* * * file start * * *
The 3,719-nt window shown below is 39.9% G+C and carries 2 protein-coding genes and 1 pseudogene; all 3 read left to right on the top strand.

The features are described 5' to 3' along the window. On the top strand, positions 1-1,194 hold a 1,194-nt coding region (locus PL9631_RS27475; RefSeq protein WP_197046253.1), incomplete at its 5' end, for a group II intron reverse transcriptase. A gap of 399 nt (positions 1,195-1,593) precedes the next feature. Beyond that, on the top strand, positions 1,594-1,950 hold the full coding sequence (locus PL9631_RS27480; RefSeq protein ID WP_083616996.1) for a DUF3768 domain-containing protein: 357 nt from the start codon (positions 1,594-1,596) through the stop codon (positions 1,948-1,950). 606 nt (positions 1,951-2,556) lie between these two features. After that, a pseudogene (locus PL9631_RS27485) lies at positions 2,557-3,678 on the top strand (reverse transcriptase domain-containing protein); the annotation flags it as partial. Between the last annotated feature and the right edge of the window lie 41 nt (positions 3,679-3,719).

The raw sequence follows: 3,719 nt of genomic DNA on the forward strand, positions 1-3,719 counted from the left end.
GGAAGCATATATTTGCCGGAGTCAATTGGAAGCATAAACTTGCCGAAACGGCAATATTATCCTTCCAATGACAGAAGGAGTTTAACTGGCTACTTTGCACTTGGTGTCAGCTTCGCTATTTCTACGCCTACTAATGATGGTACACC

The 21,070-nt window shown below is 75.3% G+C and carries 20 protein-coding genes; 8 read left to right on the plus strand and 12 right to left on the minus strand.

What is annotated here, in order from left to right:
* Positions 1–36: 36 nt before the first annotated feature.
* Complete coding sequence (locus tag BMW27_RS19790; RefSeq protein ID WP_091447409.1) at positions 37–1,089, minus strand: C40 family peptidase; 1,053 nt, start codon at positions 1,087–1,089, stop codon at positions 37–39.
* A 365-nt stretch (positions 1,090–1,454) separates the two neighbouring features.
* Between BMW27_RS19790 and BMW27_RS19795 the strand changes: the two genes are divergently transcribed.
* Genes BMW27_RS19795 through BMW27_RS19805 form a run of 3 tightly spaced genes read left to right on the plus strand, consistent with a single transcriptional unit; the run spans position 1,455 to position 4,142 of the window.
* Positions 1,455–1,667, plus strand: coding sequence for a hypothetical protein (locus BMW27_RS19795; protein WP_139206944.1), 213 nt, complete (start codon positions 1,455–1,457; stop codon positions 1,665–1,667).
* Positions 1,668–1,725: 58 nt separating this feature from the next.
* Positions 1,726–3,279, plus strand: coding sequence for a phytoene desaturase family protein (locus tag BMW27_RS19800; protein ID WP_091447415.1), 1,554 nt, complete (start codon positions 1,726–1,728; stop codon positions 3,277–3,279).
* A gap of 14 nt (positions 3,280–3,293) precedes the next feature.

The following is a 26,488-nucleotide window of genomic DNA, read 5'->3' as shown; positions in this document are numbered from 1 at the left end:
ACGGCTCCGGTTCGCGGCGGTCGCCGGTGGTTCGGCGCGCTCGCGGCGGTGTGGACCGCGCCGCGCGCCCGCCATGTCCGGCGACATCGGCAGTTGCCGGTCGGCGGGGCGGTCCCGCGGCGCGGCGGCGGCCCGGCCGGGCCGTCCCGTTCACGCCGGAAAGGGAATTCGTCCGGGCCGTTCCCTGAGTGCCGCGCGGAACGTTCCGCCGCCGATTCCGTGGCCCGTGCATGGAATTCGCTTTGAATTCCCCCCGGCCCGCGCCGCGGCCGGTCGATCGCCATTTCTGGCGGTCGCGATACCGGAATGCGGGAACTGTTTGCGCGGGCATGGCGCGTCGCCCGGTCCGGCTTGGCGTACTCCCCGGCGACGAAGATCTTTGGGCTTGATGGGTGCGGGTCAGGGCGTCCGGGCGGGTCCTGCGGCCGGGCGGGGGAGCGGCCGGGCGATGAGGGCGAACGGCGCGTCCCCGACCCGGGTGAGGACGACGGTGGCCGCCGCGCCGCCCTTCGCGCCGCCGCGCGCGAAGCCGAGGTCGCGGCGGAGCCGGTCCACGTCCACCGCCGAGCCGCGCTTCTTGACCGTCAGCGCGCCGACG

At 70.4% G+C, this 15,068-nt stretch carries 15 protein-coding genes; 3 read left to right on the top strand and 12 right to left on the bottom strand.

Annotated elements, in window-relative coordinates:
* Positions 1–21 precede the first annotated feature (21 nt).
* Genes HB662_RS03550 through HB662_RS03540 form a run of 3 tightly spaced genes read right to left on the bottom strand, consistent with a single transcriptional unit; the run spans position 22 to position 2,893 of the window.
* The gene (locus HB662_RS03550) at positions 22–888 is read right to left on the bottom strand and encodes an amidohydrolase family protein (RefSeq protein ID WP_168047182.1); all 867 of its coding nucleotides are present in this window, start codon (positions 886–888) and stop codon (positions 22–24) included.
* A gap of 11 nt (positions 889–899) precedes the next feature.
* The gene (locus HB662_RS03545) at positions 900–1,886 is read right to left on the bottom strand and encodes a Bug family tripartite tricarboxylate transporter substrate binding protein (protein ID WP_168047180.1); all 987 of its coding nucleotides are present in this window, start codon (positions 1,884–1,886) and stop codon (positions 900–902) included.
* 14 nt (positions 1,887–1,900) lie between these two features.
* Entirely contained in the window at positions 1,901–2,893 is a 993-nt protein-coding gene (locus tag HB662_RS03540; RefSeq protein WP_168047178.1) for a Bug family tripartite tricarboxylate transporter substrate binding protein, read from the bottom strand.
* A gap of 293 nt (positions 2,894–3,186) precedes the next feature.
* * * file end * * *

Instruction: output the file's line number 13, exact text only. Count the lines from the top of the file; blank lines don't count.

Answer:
* Positions 1,668–1,725: 58 nt separating this feature from the next.